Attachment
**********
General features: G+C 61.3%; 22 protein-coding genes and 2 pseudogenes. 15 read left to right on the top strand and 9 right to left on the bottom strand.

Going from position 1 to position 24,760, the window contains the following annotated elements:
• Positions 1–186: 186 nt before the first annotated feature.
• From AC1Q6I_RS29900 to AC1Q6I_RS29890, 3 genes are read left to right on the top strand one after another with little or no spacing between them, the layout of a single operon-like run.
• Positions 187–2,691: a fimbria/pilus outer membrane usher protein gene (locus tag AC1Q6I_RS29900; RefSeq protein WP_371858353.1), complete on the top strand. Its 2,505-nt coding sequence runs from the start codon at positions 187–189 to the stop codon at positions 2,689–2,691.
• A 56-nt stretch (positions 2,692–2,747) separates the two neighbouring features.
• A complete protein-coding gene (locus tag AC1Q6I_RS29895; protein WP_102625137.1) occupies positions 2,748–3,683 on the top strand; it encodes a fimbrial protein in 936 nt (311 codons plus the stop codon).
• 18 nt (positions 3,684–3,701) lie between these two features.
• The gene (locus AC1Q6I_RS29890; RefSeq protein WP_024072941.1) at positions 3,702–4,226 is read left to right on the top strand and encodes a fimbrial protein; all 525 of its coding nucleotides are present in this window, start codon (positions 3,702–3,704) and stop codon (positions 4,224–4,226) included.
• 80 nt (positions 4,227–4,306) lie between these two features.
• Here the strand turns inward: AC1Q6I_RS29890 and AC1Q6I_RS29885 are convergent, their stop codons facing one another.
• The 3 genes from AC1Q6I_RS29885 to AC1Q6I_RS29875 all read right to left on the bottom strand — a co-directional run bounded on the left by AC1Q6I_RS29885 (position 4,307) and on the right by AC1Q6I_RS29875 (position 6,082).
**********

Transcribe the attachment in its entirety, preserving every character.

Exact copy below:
General features: G+C 61.3%; 22 protein-coding genes and 2 pseudogenes. 15 read left to right on the top strand and 9 right to left on the bottom strand.

Going from position 1 to position 24,760, the window contains the following annotated elements:
• Positions 1–186: 186 nt before the first annotated feature.
• From AC1Q6I_RS29900 to AC1Q6I_RS29890, 3 genes are read left to right on the top strand one after another with little or no spacing between them, the layout of a single operon-like run.
• Positions 187–2,691: a fimbria/pilus outer membrane usher protein gene (locus tag AC1Q6I_RS29900; RefSeq protein WP_371858353.1), complete on the top strand. Its 2,505-nt coding sequence runs from the start codon at positions 187–189 to the stop codon at positions 2,689–2,691.
• A 56-nt stretch (positions 2,692–2,747) separates the two neighbouring features.
• A complete protein-coding gene (locus tag AC1Q6I_RS29895; protein WP_102625137.1) occupies positions 2,748–3,683 on the top strand; it encodes a fimbrial protein in 936 nt (311 codons plus the stop codon).
• 18 nt (positions 3,684–3,701) lie between these two features.
• The gene (locus AC1Q6I_RS29890; RefSeq protein WP_024072941.1) at positions 3,702–4,226 is read left to right on the top strand and encodes a fimbrial protein; all 525 of its coding nucleotides are present in this window, start codon (positions 3,702–3,704) and stop codon (positions 4,224–4,226) included.
• 80 nt (positions 4,227–4,306) lie between these two features.
• Here the strand turns inward: AC1Q6I_RS29890 and AC1Q6I_RS29885 are convergent, their stop codons facing one another.
• The 3 genes from AC1Q6I_RS29885 to AC1Q6I_RS29875 all read right to left on the bottom strand — a co-directional run bounded on the left by AC1Q6I_RS29885 (position 4,307) and on the right by AC1Q6I_RS29875 (position 6,082).